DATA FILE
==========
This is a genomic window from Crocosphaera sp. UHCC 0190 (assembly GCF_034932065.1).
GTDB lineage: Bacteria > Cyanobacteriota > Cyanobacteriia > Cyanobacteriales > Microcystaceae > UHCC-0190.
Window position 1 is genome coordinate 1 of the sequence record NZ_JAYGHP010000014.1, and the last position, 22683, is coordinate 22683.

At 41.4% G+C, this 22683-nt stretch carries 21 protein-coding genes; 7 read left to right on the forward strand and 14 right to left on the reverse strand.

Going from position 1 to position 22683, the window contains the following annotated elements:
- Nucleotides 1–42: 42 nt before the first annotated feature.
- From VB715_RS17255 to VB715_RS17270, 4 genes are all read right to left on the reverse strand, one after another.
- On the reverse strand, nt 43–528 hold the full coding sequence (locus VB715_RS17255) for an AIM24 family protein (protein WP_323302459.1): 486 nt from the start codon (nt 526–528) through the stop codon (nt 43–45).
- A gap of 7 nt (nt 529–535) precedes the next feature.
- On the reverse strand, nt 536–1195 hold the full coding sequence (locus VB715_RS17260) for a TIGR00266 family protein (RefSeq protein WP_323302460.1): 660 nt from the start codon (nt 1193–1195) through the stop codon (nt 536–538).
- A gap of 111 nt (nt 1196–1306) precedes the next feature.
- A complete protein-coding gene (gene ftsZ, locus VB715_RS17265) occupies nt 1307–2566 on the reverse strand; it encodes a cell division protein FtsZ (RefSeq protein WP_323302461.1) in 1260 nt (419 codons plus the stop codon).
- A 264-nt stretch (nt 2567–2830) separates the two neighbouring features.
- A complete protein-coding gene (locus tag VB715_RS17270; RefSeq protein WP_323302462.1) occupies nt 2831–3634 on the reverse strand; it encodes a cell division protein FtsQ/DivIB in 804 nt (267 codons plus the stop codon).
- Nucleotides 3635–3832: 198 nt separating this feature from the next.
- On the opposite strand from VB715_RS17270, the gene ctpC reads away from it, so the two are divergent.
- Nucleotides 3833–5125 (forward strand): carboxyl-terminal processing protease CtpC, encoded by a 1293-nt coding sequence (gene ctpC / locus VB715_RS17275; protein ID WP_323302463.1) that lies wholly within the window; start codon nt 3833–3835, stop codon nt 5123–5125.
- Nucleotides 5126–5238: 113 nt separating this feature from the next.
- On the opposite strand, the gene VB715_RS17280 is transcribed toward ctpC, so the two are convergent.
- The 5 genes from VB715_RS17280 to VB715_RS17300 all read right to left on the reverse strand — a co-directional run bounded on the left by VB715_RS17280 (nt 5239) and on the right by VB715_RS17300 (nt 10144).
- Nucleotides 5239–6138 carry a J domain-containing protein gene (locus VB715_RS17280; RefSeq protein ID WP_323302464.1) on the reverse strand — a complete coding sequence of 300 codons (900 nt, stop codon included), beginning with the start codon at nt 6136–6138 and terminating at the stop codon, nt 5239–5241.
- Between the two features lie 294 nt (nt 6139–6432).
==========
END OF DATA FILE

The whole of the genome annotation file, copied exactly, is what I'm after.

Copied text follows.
This is a genomic window from Crocosphaera sp. UHCC 0190 (assembly GCF_034932065.1).
GTDB lineage: Bacteria > Cyanobacteriota > Cyanobacteriia > Cyanobacteriales > Microcystaceae > UHCC-0190.
Window position 1 is genome coordinate 1 of the sequence record NZ_JAYGHP010000014.1, and the last position, 22683, is coordinate 22683.

At 41.4% G+C, this 22683-nt stretch carries 21 protein-coding genes; 7 read left to right on the forward strand and 14 right to left on the reverse strand.

Going from position 1 to position 22683, the window contains the following annotated elements:
- Nucleotides 1–42: 42 nt before the first annotated feature.
- From VB715_RS17255 to VB715_RS17270, 4 genes are all read right to left on the reverse strand, one after another.
- On the reverse strand, nt 43–528 hold the full coding sequence (locus VB715_RS17255) for an AIM24 family protein (protein WP_323302459.1): 486 nt from the start codon (nt 526–528) through the stop codon (nt 43–45).
- A gap of 7 nt (nt 529–535) precedes the next feature.
- On the reverse strand, nt 536–1195 hold the full coding sequence (locus VB715_RS17260) for a TIGR00266 family protein (RefSeq protein WP_323302460.1): 660 nt from the start codon (nt 1193–1195) through the stop codon (nt 536–538).
- A gap of 111 nt (nt 1196–1306) precedes the next feature.
- A complete protein-coding gene (gene ftsZ, locus VB715_RS17265) occupies nt 1307–2566 on the reverse strand; it encodes a cell division protein FtsZ (RefSeq protein WP_323302461.1) in 1260 nt (419 codons plus the stop codon).
- A 264-nt stretch (nt 2567–2830) separates the two neighbouring features.
- A complete protein-coding gene (locus tag VB715_RS17270; RefSeq protein WP_323302462.1) occupies nt 2831–3634 on the reverse strand; it encodes a cell division protein FtsQ/DivIB in 804 nt (267 codons plus the stop codon).
- Nucleotides 3635–3832: 198 nt separating this feature from the next.
- On the opposite strand from VB715_RS17270, the gene ctpC reads away from it, so the two are divergent.
- Nucleotides 3833–5125 (forward strand): carboxyl-terminal processing protease CtpC, encoded by a 1293-nt coding sequence (gene ctpC / locus VB715_RS17275; protein ID WP_323302463.1) that lies wholly within the window; start codon nt 3833–3835, stop codon nt 5123–5125.
- Nucleotides 5126–5238: 113 nt separating this feature from the next.
- On the opposite strand, the gene VB715_RS17280 is transcribed toward ctpC, so the two are convergent.
- The 5 genes from VB715_RS17280 to VB715_RS17300 all read right to left on the reverse strand — a co-directional run bounded on the left by VB715_RS17280 (nt 5239) and on the right by VB715_RS17300 (nt 10144).
- Nucleotides 5239–6138 carry a J domain-containing protein gene (locus VB715_RS17280; RefSeq protein ID WP_323302464.1) on the reverse strand — a complete coding sequence of 300 codons (900 nt, stop codon included), beginning with the start codon at nt 6136–6138 and terminating at the stop codon, nt 5239–5241.
- Between the two features lie 294 nt (nt 6139–6432).